On 10th June at the University of Bologna, a number of representatives of the UN Commission for International Trade Law (UNCITRAL) met with a group of academic experts and spokespersons representing the web corporations Google and AliBaba. The common goal of the meeting was to concentrate on identifying a basis for activating a shared process for defining global rules for online identification.
In her introduction, Giusella Finocchiaro, organizer of the event in her role as Full Professor at the University of Bologna and President of UNCITRAL Working Group lV on Electronic Commerce, emphasized that the “objective” aspect of identity was that which requires regulating first and foremost, namely what the law must guarantee in order to allow the formal recognition of individuals. A more detailed explanation on the difference between subjective and objective identity can be found in her presentation, which can be accessed HERE.
In Europe the problem of identification online has been solved with the European Regulation on electronic identification and trust services for electronic transactions in the internal market. So, a single law for the 28 Member States, which has achieved the legal and technical interoperability of the electronic tools for identification, authentication and signature (eIDAS) in the countries of the European Union. Andrea Servida, from DG CONNECT, European Commission, Head of the eIDAS Task Force, outlined the principles of how it works in his address. His presentation can be downloaded HERE.
Eric A. Caprioli, attorney at the Court of Paris and member of the French delegation to the UNCITRAL Working Group on Electronic Commerce, stressed that the aim must be a single global system and not harmonization of the existing systems. With this in mind, the Group’s work should focus on defining a “model law” which sets out the basic minimum requirements for authentication, as it were, a lowest common denominator compatible with individual national legislative frameworks. His address is summed up in the presentation which can be downloaded HERE.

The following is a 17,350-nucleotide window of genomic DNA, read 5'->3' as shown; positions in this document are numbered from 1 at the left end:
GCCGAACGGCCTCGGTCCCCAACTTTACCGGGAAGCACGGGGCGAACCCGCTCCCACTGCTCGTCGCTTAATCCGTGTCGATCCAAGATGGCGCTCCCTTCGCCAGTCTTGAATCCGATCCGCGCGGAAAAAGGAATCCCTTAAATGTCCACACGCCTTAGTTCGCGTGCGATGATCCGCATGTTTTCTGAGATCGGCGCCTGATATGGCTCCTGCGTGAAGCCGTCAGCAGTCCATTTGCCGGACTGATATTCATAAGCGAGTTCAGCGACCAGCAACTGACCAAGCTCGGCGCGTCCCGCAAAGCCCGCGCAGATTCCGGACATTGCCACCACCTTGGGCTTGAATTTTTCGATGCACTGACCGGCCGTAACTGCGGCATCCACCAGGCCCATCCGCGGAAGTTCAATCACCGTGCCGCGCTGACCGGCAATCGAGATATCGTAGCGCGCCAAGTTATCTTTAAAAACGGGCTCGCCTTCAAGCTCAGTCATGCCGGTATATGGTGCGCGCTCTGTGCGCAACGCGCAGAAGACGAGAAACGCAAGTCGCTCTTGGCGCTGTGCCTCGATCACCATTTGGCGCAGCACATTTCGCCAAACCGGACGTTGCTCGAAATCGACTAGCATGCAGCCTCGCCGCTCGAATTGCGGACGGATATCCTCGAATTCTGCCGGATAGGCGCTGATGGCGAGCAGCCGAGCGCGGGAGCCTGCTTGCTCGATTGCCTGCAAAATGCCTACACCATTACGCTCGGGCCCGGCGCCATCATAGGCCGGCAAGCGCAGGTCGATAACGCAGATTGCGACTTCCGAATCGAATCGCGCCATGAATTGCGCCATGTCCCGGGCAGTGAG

As mentioned by Xue Hong, Full Professor of law at Beijing Normal University, director of the Institute for BNU Internet Policy & Law (IIPL), digital identification on a global scale will have to take into account the new requirements which have emerged from the web, such as the purchase and sale of property and rights of an entirely digital nature, such as mailboxes, websites, virtual objects, copyright and so on. Her address examined this point in depth in THIS presentation.
Andrea Stazi, the head of Public Policy and Government Relations of Google Italy, underlined the need to predict the difficulties in managing digital identity in relation to the protection of privacy. However, Ala Musi, the China Electronic Commerce Association Policy & Law Committee Deputy Director of AliBaba, emphasized the importance of establishing the limits of legal responsibility of e-commerce platforms that operate worldwide. His presentation can be downloaded HERE.
The summing up by the Secretary of the UNCITRAL Working Group on Electronic Commerce, Luca Castellani, brought the conference to a close.
The Bologna meeting marked the beginning of a process of sharing of ideas by international experts on the issue of the regulation of digital identity on a global scale. The task of finding guidelines for a single system will now be put in the hands of the UNCITRAL Working Group.